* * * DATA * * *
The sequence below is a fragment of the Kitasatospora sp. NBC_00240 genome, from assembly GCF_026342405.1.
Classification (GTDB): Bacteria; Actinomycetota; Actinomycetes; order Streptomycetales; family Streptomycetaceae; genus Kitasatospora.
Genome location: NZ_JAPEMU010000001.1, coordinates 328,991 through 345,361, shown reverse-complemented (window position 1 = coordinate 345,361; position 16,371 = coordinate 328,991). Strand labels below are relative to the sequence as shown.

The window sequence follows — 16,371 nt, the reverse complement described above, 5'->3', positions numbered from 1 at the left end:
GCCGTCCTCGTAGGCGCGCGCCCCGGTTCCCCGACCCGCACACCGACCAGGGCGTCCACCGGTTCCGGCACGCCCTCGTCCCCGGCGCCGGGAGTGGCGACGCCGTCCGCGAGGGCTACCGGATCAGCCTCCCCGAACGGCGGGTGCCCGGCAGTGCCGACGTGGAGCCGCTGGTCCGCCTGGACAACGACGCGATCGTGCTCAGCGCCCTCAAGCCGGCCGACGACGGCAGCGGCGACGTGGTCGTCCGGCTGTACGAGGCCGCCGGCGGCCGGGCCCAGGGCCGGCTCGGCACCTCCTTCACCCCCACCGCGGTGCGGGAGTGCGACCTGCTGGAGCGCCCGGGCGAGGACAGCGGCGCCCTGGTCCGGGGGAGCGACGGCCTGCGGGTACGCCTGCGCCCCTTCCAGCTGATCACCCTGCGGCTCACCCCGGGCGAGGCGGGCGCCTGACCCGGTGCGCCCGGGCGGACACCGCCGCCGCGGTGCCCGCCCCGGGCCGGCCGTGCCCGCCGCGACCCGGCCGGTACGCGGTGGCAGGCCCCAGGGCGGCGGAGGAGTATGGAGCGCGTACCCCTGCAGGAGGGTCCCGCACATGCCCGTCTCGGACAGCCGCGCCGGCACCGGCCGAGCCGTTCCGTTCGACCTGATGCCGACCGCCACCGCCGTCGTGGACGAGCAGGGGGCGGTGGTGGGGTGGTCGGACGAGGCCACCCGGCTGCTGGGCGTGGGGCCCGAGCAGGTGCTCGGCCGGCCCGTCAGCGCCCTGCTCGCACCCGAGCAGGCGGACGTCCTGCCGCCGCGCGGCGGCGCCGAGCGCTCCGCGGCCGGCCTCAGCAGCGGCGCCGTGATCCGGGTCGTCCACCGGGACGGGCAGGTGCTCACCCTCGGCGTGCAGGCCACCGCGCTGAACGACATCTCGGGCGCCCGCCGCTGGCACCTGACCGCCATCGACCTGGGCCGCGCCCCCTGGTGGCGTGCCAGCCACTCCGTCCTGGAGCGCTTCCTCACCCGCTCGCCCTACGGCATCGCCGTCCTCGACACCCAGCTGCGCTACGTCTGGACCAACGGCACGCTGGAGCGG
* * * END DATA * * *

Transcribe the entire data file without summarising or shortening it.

The sequence below is a fragment of the Kitasatospora sp. NBC_00240 genome, from assembly GCF_026342405.1.
Classification (GTDB): Bacteria; Actinomycetota; Actinomycetes; order Streptomycetales; family Streptomycetaceae; genus Kitasatospora.
Genome location: NZ_JAPEMU010000001.1, coordinates 328,991 through 345,361, shown reverse-complemented (window position 1 = coordinate 345,361; position 16,371 = coordinate 328,991). Strand labels below are relative to the sequence as shown.

The window sequence follows — 16,371 nt, the reverse complement described above, 5'->3', positions numbered from 1 at the left end:
GCCGTCCTCGTAGGCGCGCGCCCCGGTTCCCCGACCCGCACACCGACCAGGGCGTCCACCGGTTCCGGCACGCCCTCGTCCCCGGCGCCGGGAGTGGCGACGCCGTCCGCGAGGGCTACCGGATCAGCCTCCCCGAACGGCGGGTGCCCGGCAGTGCCGACGTGGAGCCGCTGGTCCGCCTGGACAACGACGCGATCGTGCTCAGCGCCCTCAAGCCGGCCGACGACGGCAGCGGCGACGTGGTCGTCCGGCTGTACGAGGCCGCCGGCGGCCGGGCCCAGGGCCGGCTCGGCACCTCCTTCACCCCCACCGCGGTGCGGGAGTGCGACCTGCTGGAGCGCCCGGGCGAGGACAGCGGCGCCCTGGTCCGGGGGAGCGACGGCCTGCGGGTACGCCTGCGCCCCTTCCAGCTGATCACCCTGCGGCTCACCCCGGGCGAGGCGGGCGCCTGACCCGGTGCGCCCGGGCGGACACCGCCGCCGCGGTGCCCGCCCCGGGCCGGCCGTGCCCGCCGCGACCCGGCCGGTACGCGGTGGCAGGCCCCAGGGCGGCGGAGGAGTATGGAGCGCGTACCCCTGCAGGAGGGTCCCGCACATGCCCGTCTCGGACAGCCGCGCCGGCACCGGCCGAGCCGTTCCGTTCGACCTGATGCCGACCGCCACCGCCGTCGTGGACGAGCAGGGGGCGGTGGTGGGGTGGTCGGACGAGGCCACCCGGCTGCTGGGCGTGGGGCCCGAGCAGGTGCTCGGCCGGCCCGTCAGCGCCCTGCTCGCACCCGAGCAGGCGGACGTCCTGCCGCCGCGCGGCGGCGCCGAGCGCTCCGCGGCCGGCCTCAGCAGCGGCGCCGTGATCCGGGTCGTCCACCGGGACGGGCAGGTGCTCACCCTCGGCGTGCAGGCCACCGCGCTGAACGACATCTCGGGCGCCCGCCGCTGGCACCTGACCGCCATCGACCTGGGCCGCGCCCCCTGGTGGCGTGCCAGCCACTCCGTCCTGGAGCGCTTCCTCACCCGCTCGCCCTACGGCATCGCCGTCCTCGACACCCAGCTGCGCTACGTCTGGACCAACGGCACGCTGGAGCGG